Lobbyist for Moroccan government reportedly helped arrange Pruitt trip to Morocco
Last Updated May 1, 2018 7:19 PM EDT
The lobbyist who helped arrange embattled Environmental Protection Agency (EPA) administrator Scott Pruitt’s pricey government trip to Morocco last year now has a $40,000-a-month contract to lobby for the Moroccan government, according to the Washington Post.
The Post reports the trip cost $100,000 — far more than the $40,000 the EPA initially claimed it cost — and, citing four individuals familiar with the preparations for the trip, said lobbyist and longtime Pruitt friend Richard Smotkin was intricately involved in the planning of the December 2017 trip. According to federal records first reported by the Post, Smotkin was contracted to lobby for the Moroccan government in April, in an agreement retroactive to January 1 of this year that pays $40,000 a month for 12 months, or $480,000 in total.
Smotkin registered as a foreign agent on April 13, with the “Embassy of Morocco” listed as the foreign principal he will be working for, according to federal records. Smotkin listed his expected political activity as executing a “PR campaign.” The Post reported Smotkin attended some of the events on the Morocco trip, and served as a liaison of sorts for much of the trip.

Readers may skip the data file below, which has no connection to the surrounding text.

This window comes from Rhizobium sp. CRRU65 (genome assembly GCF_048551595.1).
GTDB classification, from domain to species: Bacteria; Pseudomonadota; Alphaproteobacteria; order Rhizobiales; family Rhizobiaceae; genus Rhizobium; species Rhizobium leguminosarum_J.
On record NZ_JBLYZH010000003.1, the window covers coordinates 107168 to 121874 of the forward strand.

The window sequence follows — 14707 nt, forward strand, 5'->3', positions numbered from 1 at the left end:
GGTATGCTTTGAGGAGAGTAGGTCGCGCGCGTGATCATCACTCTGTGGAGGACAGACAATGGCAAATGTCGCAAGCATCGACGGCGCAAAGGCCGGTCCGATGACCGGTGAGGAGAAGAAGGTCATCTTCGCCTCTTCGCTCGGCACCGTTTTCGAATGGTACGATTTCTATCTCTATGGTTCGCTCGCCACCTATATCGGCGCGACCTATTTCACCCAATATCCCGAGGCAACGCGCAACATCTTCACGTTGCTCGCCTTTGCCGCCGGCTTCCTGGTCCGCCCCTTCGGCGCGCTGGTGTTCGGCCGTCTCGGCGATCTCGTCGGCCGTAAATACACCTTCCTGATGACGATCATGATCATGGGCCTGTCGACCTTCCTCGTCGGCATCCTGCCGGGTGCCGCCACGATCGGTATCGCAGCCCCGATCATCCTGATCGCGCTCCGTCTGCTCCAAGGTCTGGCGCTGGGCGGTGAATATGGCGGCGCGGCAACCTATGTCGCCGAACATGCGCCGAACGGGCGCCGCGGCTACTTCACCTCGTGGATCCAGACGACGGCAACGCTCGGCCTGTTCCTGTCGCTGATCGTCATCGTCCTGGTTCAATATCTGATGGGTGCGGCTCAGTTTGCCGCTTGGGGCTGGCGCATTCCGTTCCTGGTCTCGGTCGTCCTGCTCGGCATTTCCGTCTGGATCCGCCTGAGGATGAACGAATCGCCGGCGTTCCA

Asked if the EPA had any additional comment about Smotkin, a spokesman to the EPA referred CBS News to a statement Pruitt gave at the time of the trip in December.
“These meetings allowed us to directly convey our priorities and best practices with Moroccan leaders, as well as identify opportunities for continued cooperation, as our two countries further talks around the Environmental Work Plan. We are committed to working closely with countries like Morocco to enhance environmental stewardship around the world,” Pruitt said in a statement at the time.
Pruitt’s Morocco trip entailed encouraging the North African country to import liquefied natural gas from the U.S., activities that were questioned when Pruitt was grilled on Capitol Hill last week. The purpose of Pruitt’s trip to Morocco has also been questioned because Cheniere Energy, currently the sole exporter of liquefied natural gas from the continental U.S., is a lobbying client of the then-firm of Steven Hart. Hart’s wife, Vicki Hart, co-owned the condo where Pruitt stayed for more than five months last year for $50 a night, another Pruitt controversy that has garnered attention.
Mr. Trump has continued to approve of Pruitt’s job in office, even as the criticisms of Pruitt’s conduct continue. Amid the controversies, Pruitt confirmed the resignations of two top EPA officials this week — the head of Pruitt’s security detail, and a senior adviser. Albert “Kell” Kelly has resigned as a senior adviser at the EPA running Pruitt’s Superfund task force, as has Nino Perrotta, head of Pruitt’s highly scrutinized, around-the-clock security detail. Perrotta had planned to retire this summer.
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